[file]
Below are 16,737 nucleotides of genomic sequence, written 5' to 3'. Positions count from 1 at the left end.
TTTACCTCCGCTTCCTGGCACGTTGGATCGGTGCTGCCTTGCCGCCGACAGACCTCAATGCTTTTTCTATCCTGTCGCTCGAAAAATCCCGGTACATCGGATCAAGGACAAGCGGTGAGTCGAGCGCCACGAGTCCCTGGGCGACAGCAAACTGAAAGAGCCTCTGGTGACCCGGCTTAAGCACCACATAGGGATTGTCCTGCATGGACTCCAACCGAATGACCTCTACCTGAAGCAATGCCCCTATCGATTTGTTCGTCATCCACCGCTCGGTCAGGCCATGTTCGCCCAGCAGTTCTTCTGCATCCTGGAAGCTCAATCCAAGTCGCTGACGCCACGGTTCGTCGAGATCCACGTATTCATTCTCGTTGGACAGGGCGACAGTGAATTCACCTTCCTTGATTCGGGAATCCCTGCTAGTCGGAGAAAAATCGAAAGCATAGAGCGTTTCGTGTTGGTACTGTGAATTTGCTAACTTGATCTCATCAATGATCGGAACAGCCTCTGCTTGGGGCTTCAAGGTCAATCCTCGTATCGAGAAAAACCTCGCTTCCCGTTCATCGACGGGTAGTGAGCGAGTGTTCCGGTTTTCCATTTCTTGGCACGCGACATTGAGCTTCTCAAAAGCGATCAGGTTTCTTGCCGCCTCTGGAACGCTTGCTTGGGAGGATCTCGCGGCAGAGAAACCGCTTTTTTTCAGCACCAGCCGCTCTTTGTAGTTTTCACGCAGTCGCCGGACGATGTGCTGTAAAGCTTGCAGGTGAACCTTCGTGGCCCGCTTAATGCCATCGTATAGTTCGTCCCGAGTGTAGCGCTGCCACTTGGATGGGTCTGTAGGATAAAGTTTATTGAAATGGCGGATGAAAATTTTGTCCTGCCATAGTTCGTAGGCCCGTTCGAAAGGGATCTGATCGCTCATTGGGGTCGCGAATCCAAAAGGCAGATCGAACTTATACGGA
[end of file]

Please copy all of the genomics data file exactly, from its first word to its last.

Below are 16,737 nucleotides of genomic sequence, written 5' to 3'. Positions count from 1 at the left end.
TTTACCTCCGCTTCCTGGCACGTTGGATCGGTGCTGCCTTGCCGCCGACAGACCTCAATGCTTTTTCTATCCTGTCGCTCGAAAAATCCCGGTACATCGGATCAAGGACAAGCGGTGAGTCGAGCGCCACGAGTCCCTGGGCGACAGCAAACTGAAAGAGCCTCTGGTGACCCGGCTTAAGCACCACATAGGGATTGTCCTGCATGGACTCCAACCGAATGACCTCTACCTGAAGCAATGCCCCTATCGATTTGTTCGTCATCCACCGCTCGGTCAGGCCATGTTCGCCCAGCAGTTCTTCTGCATCCTGGAAGCTCAATCCAAGTCGCTGACGCCACGGTTCGTCGAGATCCACGTATTCATTCTCGTTGGACAGGGCGACAGTGAATTCACCTTCCTTGATTCGGGAATCCCTGCTAGTCGGAGAAAAATCGAAAGCATAGAGCGTTTCGTGTTGGTACTGTGAATTTGCTAACTTGATCTCATCAATGATCGGAACAGCCTCTGCTTGGGGCTTCAAGGTCAATCCTCGTATCGAGAAAAACCTCGCTTCCCGTTCATCGACGGGTAGTGAGCGAGTGTTCCGGTTTTCCATTTCTTGGCACGCGACATTGAGCTTCTCAAAAGCGATCAGGTTTCTTGCCGCCTCTGGAACGCTTGCTTGGGAGGATCTCGCGGCAGAGAAACCGCTTTTTTTCAGCACCAGCCGCTCTTTGTAGTTTTCACGCAGTCGCCGGACGATGTGCTGTAAAGCTTGCAGGTGAACCTTCGTGGCCCGCTTAATGCCATCGTATAGTTCGTCCCGAGTGTAGCGCTGCCACTTGGATGGGTCTGTAGGATAAAGTTTATTGAAATGGCGGATGAAAATTTTGTCCTGCCATAGTTCGTAGGCCCGTTCGAAAGGGATCTGATCGCTCATTGGGGTCGCGAATCCAAAAGGCAGATCGAACTTATACGGA